The amended Constitution, which was assented to by President Edgar Lungu last Tuesday, requires civil servants aspiring to become councillors and members of parliament to resign three years before contesting elections.
Mbula, the former secretary to the Cabinet, said in an interview that the clause was unfair to good civil servants that wanted to contest political office.
He said the period which they were required to resign was long and proposed three months before elections.
“What does a civil servant do when he resigns and election time comes? What guarantee is there that he is going to be adopted? In my view, civil servants will understand maybe six months before or three months before parliament is dissolved. When you are out for three years, you go to the doldrums. If the thinking is to let them leave early so that they don’t take resources from the coffers, that’s a different matter, but generally speaking, I feel it will be unfair to let these people be in the wilderness,” Mbula said.
He said most civil servants would not support the clause because it had caught them unawares.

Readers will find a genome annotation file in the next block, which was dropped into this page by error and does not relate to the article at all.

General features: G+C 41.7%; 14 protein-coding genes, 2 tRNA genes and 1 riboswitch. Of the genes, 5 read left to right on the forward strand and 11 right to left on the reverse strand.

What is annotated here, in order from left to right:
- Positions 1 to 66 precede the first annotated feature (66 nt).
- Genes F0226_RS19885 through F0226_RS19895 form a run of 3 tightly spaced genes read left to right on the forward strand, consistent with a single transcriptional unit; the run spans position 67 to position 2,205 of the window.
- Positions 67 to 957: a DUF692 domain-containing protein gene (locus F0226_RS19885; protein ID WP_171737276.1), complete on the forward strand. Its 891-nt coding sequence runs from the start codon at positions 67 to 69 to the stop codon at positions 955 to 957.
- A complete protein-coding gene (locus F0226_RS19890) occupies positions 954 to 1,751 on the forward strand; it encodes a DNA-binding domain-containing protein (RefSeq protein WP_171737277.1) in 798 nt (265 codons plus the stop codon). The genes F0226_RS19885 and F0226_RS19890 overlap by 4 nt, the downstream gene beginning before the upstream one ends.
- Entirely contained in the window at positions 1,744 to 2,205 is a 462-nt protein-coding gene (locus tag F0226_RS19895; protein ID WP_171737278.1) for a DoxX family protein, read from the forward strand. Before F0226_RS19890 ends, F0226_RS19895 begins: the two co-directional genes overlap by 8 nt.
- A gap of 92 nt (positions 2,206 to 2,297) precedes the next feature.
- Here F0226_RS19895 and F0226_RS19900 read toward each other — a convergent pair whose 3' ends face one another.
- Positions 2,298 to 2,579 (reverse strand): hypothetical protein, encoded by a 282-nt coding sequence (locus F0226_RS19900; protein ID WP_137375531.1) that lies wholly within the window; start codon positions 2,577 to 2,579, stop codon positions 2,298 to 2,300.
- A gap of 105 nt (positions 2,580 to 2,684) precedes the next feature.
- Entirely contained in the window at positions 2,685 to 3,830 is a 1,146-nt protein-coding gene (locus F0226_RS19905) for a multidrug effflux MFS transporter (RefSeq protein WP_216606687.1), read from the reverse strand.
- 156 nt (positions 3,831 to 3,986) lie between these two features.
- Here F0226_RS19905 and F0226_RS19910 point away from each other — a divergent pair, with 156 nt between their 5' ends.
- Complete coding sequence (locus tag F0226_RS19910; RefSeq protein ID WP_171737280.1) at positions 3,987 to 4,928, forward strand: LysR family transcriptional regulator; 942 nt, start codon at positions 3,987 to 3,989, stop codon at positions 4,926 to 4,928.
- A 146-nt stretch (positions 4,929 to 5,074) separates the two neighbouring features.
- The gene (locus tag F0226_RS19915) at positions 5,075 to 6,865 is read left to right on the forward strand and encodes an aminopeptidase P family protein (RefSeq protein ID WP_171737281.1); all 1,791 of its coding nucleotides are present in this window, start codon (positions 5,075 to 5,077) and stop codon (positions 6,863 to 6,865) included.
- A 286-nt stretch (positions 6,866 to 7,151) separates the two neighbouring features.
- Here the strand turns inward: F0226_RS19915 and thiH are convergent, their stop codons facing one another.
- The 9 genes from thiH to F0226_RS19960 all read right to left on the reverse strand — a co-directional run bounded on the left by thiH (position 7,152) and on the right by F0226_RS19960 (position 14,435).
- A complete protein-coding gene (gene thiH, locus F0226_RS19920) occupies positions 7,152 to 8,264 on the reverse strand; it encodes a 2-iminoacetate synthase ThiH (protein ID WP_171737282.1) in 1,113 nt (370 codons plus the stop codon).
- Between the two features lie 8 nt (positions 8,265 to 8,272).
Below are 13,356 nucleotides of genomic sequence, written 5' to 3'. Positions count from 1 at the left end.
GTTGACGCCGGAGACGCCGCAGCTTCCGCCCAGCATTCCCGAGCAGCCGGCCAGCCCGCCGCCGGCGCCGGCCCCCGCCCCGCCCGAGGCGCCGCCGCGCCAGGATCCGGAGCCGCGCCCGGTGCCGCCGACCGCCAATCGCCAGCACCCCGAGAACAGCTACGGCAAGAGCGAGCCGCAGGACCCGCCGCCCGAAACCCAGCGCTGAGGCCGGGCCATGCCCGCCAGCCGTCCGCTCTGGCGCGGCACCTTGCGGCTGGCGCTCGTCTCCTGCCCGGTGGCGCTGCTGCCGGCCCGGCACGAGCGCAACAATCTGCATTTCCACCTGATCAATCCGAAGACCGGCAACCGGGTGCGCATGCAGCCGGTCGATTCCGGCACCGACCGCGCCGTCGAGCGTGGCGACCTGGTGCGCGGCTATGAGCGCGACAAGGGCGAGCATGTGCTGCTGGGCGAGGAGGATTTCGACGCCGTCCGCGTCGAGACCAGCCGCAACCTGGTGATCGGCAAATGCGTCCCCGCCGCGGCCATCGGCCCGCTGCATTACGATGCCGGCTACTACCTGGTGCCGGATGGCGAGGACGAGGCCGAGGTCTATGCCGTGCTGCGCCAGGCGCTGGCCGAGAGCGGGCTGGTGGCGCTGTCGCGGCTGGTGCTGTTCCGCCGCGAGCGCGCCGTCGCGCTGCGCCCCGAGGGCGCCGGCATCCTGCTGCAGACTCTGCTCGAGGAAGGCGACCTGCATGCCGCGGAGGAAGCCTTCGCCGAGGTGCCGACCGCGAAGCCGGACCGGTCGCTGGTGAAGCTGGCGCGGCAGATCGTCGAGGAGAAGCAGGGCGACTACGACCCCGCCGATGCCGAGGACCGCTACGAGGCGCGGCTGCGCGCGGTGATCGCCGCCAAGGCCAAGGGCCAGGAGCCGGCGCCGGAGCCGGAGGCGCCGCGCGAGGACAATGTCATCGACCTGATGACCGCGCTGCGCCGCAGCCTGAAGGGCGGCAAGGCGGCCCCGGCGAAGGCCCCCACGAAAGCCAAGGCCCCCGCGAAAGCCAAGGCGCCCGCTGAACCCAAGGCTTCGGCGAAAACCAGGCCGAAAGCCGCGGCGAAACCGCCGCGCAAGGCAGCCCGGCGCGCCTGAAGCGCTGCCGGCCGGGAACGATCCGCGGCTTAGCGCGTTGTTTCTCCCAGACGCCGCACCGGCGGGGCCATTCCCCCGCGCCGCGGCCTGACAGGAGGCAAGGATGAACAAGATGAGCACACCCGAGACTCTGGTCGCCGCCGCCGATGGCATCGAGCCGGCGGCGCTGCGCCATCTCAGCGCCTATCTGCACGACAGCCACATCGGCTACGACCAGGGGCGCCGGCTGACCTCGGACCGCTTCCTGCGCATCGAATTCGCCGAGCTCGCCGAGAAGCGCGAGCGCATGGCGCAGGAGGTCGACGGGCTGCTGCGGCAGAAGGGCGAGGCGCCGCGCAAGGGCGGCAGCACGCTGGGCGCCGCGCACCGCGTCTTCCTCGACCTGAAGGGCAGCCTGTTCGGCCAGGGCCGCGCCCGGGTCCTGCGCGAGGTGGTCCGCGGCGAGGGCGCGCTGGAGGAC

“Many of them have been caught unawares; those that had political ambitions. Dissolution of parliament is within three months before the elections are held and if there is an occurrence of a Presidential position within 90 days, they should elect a new president. So three months seems to be a very reasonable period. I don’t know whether they had something in mind to give three years, maybe so that they don’t take with them the secrets of the civil service. I don’t know but in all fairness to the people that will be involved, I mean, unless you are 55, you are about to retire, that is different; but if they are still young vibrant civil servants to let them retire three years before they can contest an election, I think there’s a problem for them,” Mbula said.
On the grade 12 certificate as a minimum requirement for one to qualify to contest as councillor and member of parliament, Mbula said such a clause could only work well in advanced countries.
He said the clause would have problems because a few people in rural areas have completed and possess grade 12 certificates.
“If you take Soliland and Lambaland, the rural secondary schools are filled with people that come from town. Very few local people are there and consequently, very few local people in those places have grade 12 certificates, so it is already a disadvantage to them. It means local people will not be able to contest because of this requirement. It is okay for the urban ones, there’s no shortage but they should have considered the rural ones, but certainly there is need for people to be literate. The principle is alright but the timing may not be the best,” said Mbula.